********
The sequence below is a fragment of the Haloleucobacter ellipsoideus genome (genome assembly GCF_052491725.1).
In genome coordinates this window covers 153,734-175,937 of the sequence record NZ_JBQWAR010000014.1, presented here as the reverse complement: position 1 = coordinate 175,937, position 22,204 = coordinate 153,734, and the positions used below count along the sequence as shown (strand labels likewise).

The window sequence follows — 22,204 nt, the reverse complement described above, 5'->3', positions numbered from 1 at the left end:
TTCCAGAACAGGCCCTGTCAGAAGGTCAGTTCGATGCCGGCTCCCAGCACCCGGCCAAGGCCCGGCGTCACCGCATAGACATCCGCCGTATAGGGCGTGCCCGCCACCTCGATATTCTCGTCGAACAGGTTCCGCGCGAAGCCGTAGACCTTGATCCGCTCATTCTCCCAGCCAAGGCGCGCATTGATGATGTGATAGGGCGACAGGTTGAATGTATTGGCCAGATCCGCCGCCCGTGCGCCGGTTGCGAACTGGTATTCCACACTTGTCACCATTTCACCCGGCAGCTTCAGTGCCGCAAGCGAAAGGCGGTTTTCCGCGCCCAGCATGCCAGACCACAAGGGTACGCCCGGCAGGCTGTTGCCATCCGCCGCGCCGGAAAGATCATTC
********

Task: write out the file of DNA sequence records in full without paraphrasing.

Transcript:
The sequence below is a fragment of the Haloleucobacter ellipsoideus genome (genome assembly GCF_052491725.1).
In genome coordinates this window covers 153,734-175,937 of the sequence record NZ_JBQWAR010000014.1, presented here as the reverse complement: position 1 = coordinate 175,937, position 22,204 = coordinate 153,734, and the positions used below count along the sequence as shown (strand labels likewise).

The window sequence follows — 22,204 nt, the reverse complement described above, 5'->3', positions numbered from 1 at the left end:
TTCCAGAACAGGCCCTGTCAGAAGGTCAGTTCGATGCCGGCTCCCAGCACCCGGCCAAGGCCCGGCGTCACCGCATAGACATCCGCCGTATAGGGCGTGCCCGCCACCTCGATATTCTCGTCGAACAGGTTCCGCGCGAAGCCGTAGACCTTGATCCGCTCATTCTCCCAGCCAAGGCGCGCATTGATGATGTGATAGGGCGACAGGTTGAATGTATTGGCCAGATCCGCCGCCCGTGCGCCGGTTGCGAACTGGTATTCCACACTTGTCACCATTTCACCCGGCAGCTTCAGTGCCGCAAGCGAAAGGCGGTTTTCCGCGCCCAGCATGCCAGACCACAAGGGTACGCCCGGCAGGCTGTTGCCATCCGCCGCGCCGGAAAGATCATTC